NYCLASS and PETA said a witness snapped this image shortly after a horse carriage fell near Central Park on Wednesday. Credit: NYCLASS/PETA
In the middle of an ongoingdebate over the future of the city's horse carriages, there were conflicting accounts about what caused one to overturn near Central Park and Fifth Avenue on Wednesday.
According to the anti-horse carriage group NYCLASS, an eyewitness from Oklahoma told PETA that a bus drove close to a horse near 59th Street and Fifth Avenue in the late afternoon.
"The horse bucked and started to run when its carriage went of the curb and pinned the animal to the ground," the witness said in an email to PETA.
NYCLASS and PETA planned a protest at the intersection for Thursday afternoon.
While the witness description provided by those groups suggested those nearby held down the horse to "save" the carriage first, horse carriage advocates provided a very different account of what they called a "minor" incident.
Around 4:20 p.m., the carriage's back wheel was caught on another carriage pulling out of the intersection, according to the Horse and Carriage Association of New York and the union representing the drivers. The carriage tipped over and 15-year-old horse Spartacus lost his footing, falling to the sidewalk.
Nearby carriage drivers were working to unharness Spartacus and put the carriage upright "before safely allowing him to get to his feet," according to that account.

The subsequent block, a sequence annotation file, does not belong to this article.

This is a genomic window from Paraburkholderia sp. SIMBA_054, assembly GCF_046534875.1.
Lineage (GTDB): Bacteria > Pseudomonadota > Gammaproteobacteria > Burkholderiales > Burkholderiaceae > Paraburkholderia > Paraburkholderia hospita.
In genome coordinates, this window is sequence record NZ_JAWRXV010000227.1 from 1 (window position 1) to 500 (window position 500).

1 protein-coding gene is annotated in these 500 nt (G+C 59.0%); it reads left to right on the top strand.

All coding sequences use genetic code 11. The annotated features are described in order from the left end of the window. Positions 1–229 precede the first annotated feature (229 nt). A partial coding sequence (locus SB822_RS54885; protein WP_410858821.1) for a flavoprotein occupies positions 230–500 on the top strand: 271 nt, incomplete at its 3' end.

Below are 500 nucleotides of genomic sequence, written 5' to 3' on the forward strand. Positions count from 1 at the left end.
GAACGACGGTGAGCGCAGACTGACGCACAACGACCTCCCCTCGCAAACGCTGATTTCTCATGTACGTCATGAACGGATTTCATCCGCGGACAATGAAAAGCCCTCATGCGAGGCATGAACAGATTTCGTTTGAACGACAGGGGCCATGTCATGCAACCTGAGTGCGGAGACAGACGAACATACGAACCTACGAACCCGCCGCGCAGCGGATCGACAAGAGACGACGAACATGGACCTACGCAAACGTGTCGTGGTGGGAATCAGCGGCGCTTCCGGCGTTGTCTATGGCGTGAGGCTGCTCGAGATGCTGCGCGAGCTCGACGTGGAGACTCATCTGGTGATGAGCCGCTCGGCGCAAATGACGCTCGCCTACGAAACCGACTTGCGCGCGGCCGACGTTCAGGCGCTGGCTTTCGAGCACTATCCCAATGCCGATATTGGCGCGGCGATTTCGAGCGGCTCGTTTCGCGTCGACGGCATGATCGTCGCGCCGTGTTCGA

Spartacus was then driven to his stable on West 38th Street where the union said a vet gave him a clean bill of health.
"He had been waiting quietly for a ride when the other carriage hit his. He did not spook. He did not collapse. Contrary to rumors, he was not startled by a bus; there was no bus on 59th St. at the time," carriage driver Christina Hansen, who witnessed the incident according to the union, said in a statement.
In an unrelated press conference Thursday, Mayor Bill de Blasio supported the account from NYCLASS and PETA, calling the incident "one in a long line of accidents."
"What happened yesterday -- a horse was spooked by a bus nearby," he said. "A horse is not supposed to be right next to a bus in the middle of the biggest city in the country."
Though a recent poll suggested most New Yorkers support the tourist mainstay, de Blasio has repeatedly backed plans to ban the horse carriages.